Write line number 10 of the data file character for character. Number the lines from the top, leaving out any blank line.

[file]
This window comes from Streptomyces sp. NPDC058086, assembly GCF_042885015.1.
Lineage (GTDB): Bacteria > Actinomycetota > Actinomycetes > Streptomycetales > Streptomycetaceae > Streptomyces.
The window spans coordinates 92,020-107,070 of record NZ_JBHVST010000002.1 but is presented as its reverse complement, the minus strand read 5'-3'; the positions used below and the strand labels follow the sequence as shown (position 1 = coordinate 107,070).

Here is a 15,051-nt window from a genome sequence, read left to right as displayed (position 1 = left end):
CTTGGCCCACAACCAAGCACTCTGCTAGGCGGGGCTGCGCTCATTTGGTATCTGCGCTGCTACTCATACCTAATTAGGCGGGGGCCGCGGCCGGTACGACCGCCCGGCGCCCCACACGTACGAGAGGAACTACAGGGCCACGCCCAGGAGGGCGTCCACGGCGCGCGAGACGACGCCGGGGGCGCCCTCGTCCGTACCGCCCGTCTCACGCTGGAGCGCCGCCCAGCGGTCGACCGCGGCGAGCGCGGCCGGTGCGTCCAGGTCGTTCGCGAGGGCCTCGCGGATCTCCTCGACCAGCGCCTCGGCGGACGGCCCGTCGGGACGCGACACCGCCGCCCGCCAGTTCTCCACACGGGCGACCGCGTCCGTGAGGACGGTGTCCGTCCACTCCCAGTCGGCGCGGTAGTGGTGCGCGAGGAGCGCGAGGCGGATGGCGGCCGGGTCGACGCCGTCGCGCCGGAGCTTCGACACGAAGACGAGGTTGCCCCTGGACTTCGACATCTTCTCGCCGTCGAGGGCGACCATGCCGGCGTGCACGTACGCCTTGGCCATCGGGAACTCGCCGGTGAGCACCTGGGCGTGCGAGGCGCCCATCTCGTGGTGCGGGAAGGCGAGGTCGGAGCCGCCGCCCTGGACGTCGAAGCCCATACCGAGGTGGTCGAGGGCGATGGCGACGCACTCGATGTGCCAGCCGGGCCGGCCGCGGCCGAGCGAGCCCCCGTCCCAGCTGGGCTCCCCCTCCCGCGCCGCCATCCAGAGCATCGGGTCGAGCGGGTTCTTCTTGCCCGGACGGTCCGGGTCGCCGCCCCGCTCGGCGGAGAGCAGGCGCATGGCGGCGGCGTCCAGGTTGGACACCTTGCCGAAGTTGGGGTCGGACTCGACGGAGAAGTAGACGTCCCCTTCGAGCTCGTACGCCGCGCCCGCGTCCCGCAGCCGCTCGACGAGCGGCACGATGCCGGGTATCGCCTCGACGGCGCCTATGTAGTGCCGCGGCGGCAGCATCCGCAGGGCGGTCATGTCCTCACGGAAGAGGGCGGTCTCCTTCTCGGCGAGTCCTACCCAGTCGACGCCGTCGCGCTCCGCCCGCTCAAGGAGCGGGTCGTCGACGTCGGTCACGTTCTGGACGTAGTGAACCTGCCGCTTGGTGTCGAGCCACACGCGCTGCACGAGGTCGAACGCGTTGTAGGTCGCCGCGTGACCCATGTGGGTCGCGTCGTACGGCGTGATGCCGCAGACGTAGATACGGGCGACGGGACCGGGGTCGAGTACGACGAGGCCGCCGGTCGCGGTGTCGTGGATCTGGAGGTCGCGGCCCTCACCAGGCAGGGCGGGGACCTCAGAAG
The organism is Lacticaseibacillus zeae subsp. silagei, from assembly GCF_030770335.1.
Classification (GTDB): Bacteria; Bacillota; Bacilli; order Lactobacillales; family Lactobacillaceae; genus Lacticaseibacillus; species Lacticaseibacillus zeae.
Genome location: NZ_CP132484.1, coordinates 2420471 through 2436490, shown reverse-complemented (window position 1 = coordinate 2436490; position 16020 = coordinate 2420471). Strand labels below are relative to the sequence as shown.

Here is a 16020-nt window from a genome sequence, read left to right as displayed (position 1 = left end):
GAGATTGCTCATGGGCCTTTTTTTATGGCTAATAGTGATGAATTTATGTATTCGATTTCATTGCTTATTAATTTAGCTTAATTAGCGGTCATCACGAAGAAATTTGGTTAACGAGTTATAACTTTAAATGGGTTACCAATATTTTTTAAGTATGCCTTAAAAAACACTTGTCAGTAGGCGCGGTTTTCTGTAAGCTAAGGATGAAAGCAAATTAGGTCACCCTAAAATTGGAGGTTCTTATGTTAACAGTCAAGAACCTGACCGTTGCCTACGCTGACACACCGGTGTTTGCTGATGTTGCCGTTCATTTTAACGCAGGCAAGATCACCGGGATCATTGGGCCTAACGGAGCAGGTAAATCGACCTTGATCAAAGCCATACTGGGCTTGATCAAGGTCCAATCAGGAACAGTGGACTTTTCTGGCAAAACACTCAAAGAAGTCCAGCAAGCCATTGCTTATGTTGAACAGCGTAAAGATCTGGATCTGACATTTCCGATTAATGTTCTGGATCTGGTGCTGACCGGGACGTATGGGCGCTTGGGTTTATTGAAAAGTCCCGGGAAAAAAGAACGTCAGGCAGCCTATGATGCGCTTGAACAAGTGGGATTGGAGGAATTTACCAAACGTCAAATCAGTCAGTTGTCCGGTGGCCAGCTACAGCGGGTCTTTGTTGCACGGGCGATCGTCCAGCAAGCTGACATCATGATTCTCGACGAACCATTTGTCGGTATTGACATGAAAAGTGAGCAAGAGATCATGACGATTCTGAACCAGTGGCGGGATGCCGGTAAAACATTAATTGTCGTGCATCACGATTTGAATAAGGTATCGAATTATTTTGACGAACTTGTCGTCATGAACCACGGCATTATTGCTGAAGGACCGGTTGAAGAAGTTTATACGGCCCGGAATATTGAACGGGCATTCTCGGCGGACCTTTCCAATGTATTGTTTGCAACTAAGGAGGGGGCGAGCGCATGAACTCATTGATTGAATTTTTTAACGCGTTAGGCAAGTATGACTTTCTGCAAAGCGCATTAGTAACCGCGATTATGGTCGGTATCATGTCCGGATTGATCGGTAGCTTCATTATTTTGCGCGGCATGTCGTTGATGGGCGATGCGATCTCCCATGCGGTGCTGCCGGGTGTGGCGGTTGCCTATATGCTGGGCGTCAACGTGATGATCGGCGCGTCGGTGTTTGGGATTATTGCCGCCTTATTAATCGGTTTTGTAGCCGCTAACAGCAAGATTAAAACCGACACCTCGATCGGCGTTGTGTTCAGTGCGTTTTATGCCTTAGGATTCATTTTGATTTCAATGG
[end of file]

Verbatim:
GAGATTGCTCATGGGCCTTTTTTTATGGCTAATAGTGATGAATTTATGTATTCGATTTCATTGCTTATTAATTTAGCTTAATTAGCGGTCATCACGAAGAAATTTGGTTAACGAGTTATAACTTTAAATGGGTTACCAATATTTTTTAAGTATGCCTTAAAAAACACTTGTCAGTAGGCGCGGTTTTCTGTAAGCTAAGGATGAAAGCAAATTAGGTCACCCTAAAATTGGAGGTTCTTATGTTAACAGTCAAGAACCTGACCGTTGCCTACGCTGACACACCGGTGTTTGCTGATGTTGCCGTTCATTTTAACGCAGGCAAGATCACCGGGATCATTGGGCCTAACGGAGCAGGTAAATCGACCTTGATCAAAGCCATACTGGGCTTGATCAAGGTCCAATCAGGAACAGTGGACTTTTCTGGCAAAACACTCAAAGAAGTCCAGCAAGCCATTGCTTATGTTGAACAGCGTAAAGATCTGGATCTGACATTTCCGATTAATGTTCTGGATCTGGTGCTGACCGGGACGTATGGGCGCTTGGGTTTATTGAAAAGTCCCGGGAAAAAAGAACGTCAGGCAGCCTATGATGCGCTTGAACAAGTGGGATTGGAGGAATTTACCAAACGTCAAATCAGTCAGTTGTCCGGTGGCCAGCTACAGCGGGTCTTTGTTGCACGGGCGATCGTCCAGCAAGCTGACATCATGATTCTCGACGAACCATTTGTCGGTATTGACATGAAAAGTGAGCAAGAGATCATGACGATTCTGAACCAGTGGCGGGATGCCGGTAAAACATTAATTGTCGTGCATCACGATTTGAATAAGGTATCGAATTATTTTGACGAACTTGTCGTCATGAACCACGGCATTATTGCTGAAGGACCGGTTGAAGAAGTTTATACGGCCCGGAATATTGAACGGGCATTCTCGGCGGACCTTTCCAATGTATTGTTTGCAACTAAGGAGGGGGCGAGCGCATGAACTCATTGATTGAATTTTTTAACGCGTTAGGCAAGTATGACTTTCTGCAAAGCGCATTAGTAACCGCGATTATGGTCGGTATCATGTCCGGATTGATCGGTAGCTTCATTATTTTGCGCGGCATGTCGTTGATGGGCGATGCGATCTCCCATGCGGTGCTGCCGGGTGTGGCGGTTGCCTATATGCTGGGCGTCAACGTGATGATCGGCGCGTCGGTGTTTGGGATTATTGCCGCCTTATTAATCGGTTTTGTAGCCGCTAACAGCAAGATTAAAACCGACACCTCGATCGGCGTTGTGTTCAGTGCGTTTTATGCCTTAGGATTCATTTTGATTTCAATGG